Columbia Tribune President Andy Waters traveled to Knoxville with the Columbia Missouri Chamber of Commerce to observe the visit. Scan the QR code to read his column on the trip, “Lessons from Knoxville: Business group learns from Tennessee city.” http://www. article_76fdd000-4198-51ed-b22e-77edd989a238.html

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(September 2014*)

NOTES - Knoxville MSA includes: Anderson, Blount, Knox, Loudon & Union Counties. *October 2014 updated data not available at time of publication.



Resident Labor Force Knox Co. Knoxville MSA Tennessee U.S.

% Change Sept. ’13Sept. ‘14

Sept. 2014

Aug. 2014

Sept. 2013

% Change Aug. ’14Sept. ‘14

226,470 355,500 3,000,000 155,903,000

227,910 357,430 3,010,900 156,434,000

232,160 365,440 3,103,200 155,536,000

-0.6 -0.5 -0.4 -0.3

-2.5 -2.7 -3.3 0.2

344,700 2,831,000

343,300 2,806,100

335,400 2,769,900

0.4 0.9

2.8 2.2

13,360 21,680 218,850

15,810 25,180 246,860

17,110 27,850 282,690

-15.5 -13.9 -11.3

-21.9 -22.2 -22.6

5.4 5.6 6.6 5.7

6.3 6.4 7.4 6.3

6.6 6.8 8.1 7.0

-0.9 -0.8 -0.8 -0.6

-1.2 -1.2 -1.5 -1.3

Non-Ag Employment Knoxville MSA Tennessee

Residential Closings Residential Inventory Median Residential Price

Sept. 2014 1,148 11,320 $150,000

Unemployment Rates Knox Co. Knoxville MSA Tennessee U.S.

Sources: Tennessee Dept. of Labor & Workforce Development/U.S. Bureau of Labor Statistics


% Change Sept. ’12Sept. ‘14 0.1 0.5

Sept. ’13-‘14

Aug. ’13-‘14

Sept. ’12-‘13

1.5 1.7

1.5 1.7

1.4 1.2

0.0 0.0

% Change Sept. ’13Sept. ‘14

*Southeast Region Avg. U.S. Avg. Source: U.S. Bureau of Labor Statistics

Knoxville (City)

Total Single-Family Multi-Family

Aug. 2014* 16 16 0

Aug. 2013 22 22 0

% Change Aug. ’13Aug. ‘14 -27.3 -27.3 0.0

Knox Co.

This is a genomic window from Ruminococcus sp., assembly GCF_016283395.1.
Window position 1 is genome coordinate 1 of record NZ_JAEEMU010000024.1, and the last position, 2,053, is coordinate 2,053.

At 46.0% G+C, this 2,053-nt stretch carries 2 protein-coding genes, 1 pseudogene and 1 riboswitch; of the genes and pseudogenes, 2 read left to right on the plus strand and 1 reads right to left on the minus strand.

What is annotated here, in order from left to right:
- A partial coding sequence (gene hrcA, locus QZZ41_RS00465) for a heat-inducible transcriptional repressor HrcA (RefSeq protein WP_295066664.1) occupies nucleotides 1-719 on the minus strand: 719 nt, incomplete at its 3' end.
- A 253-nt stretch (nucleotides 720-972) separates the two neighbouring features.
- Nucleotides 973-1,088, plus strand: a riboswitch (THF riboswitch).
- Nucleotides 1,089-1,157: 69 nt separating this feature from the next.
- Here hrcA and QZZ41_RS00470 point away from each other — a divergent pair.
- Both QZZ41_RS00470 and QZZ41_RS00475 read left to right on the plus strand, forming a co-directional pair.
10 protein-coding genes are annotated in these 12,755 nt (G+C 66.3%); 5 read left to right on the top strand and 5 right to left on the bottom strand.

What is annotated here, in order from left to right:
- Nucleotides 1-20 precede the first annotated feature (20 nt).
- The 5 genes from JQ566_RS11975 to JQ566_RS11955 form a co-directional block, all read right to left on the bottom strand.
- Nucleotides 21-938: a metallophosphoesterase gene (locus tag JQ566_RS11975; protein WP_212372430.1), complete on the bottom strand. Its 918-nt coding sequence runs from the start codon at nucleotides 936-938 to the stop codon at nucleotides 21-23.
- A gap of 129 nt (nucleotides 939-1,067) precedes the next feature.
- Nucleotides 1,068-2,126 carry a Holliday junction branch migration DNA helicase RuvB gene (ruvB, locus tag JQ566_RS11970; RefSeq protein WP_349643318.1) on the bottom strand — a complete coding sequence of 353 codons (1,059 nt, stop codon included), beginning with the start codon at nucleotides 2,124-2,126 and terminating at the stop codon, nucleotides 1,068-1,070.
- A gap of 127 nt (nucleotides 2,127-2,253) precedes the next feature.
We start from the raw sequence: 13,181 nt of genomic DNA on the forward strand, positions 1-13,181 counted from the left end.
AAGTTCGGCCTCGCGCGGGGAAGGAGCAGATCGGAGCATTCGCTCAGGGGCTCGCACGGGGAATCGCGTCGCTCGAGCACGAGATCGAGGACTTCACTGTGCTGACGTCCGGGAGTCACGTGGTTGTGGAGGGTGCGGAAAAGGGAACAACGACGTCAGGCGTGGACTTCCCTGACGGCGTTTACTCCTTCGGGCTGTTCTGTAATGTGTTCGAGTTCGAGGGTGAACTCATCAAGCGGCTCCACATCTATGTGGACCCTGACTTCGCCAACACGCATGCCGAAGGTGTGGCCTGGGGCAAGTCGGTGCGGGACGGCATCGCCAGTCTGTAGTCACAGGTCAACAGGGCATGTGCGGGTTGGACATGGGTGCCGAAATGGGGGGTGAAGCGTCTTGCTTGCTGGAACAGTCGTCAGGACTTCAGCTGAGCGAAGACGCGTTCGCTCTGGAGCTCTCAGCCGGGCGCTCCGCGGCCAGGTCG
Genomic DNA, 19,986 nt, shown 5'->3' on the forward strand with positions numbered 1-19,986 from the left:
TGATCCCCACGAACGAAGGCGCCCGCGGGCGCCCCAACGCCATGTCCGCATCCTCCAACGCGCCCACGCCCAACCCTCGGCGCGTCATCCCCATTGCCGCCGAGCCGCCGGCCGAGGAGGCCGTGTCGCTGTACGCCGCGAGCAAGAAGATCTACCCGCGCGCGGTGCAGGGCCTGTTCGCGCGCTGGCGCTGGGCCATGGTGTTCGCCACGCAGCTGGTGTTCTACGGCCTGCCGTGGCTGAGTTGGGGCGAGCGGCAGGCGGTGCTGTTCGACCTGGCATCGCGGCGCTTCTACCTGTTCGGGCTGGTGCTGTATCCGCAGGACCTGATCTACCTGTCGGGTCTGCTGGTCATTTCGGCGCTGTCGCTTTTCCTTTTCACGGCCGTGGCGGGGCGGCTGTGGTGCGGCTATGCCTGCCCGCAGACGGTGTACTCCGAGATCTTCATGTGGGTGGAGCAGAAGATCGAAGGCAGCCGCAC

Total Single-Family Multi-Family

109 109 0

125 123 2

-12.8 -11.4 -100.0

Knoxville MSA

Total Single-Family Multi-Family

159 159 0

150 148 2

6.0 7.4 -100.0


Total Single-Family Multi-Family

1,472 1,372 100

1,636 1,257 379

-10.0 9.1 -73.6

Knox Co. Knoxville MSA Tennessee

Sept. 2014

Aug. 2014

Sept. 2013

% Change Aug. ’14Sept. ‘14

49,027,309 68,727,415 622,113,570

48,326,011 68,619,708 629,734,407

46,711,449 65,761,292 590,714,853

1.5 0.2 -1.2

5.0 4.5 5.3

13,346,911 19,304,423

12,951,136 18,311,085

1.1 0.0

4.2 5.4

% Change Sept. ’13Sept. ‘14 5.8 7.1 3.3 8.0 2.7 7.3 2.6 -1.9 13.5 8.1 5.1 12.8 8.2 2.7


Passengers Cargo

July 2014 168,680 6,046,162

June 2014 164,397 5,466,645

July 2013 162,233 6,797,296

% Change June ’14July ‘14 2.6 10.6

% Change July ’13July ‘14 4.0 -11.1

Source: Metropolitan Knoxville Airport Authority

Local Sales Tax Knox Co. Knoxville MSA

*All 2014 building permit data is preliminary and therefore subject to revision throughout the year. Sources: U.S. Housing & Urban Development – SOCDS – State of the Cities Data Systems; U.S. Census Bureau – Building Permits Survey

*South – City Size Class B/C


1,156 11,709 $145,900


CONSUMER PRICE INDEX (CPI) - ALL ITEMS % Change Aug. ’13Sept. ‘14

Sept. 2013

% Change Sept. ’13Sept. ‘14 -0.7 -3.3 2.8

Source: Knoxville Area Association of Realtors

Available Labor Knox Co. Knoxville MSA Tennessee

Aug. 2014 1,294 11,387 $155,000

% Change Aug. ’14Sept. ‘14 -11.3 -0.6 -3.2

13,496,108 19,296,656

Source: Tennessee Dept. of Revenue

RETAIL SALES - NATIONAL (IN MILLIONS OF DOLLARS) Category Total Retail Sales Building Materials Clothing Stores Electronics & Appliances Food & Beverage Stores Food Svcs & Drinking Places Furniture & Home Furnishings Gasoline Stations General Merchandise Stores Health & Personal Care Stores Miscellaneous Stores Motor Vehicle & Parts Sales Non-store Retailers Sporting Goods/Books/ Hobby/Music

Sept. 2014

Aug. 2014

424,608 26,944 18,997 8,574 53,782 46,484 8,279 44,635 50,896 24,655 10,332 86,964 37,193

455,566 27,488 22,220 8,593 57,067 49,716 8,715 47,892 56,703 24,779 10,667 95,927 37,431

401,379 25,167 18,387 7,937 52,354 43,321 8,073 45,522 44,835 22,814 9,827 77,071 34,381

% Change Aug. ’14Sept. ‘14 -6.8 -2.0 -14.5 -0.2 -5.8 -6.5 -5.0 -6.8 -10.2 -0.5 -3.1 -9.3 -0.6





Sept. 2013

EST. 1869 For more information on research, contact Joe Riley,

Source: U.S. Census Bureau – Advance Monthly Retail Trade Report

K N O X V I L L E C H A M B E R | 46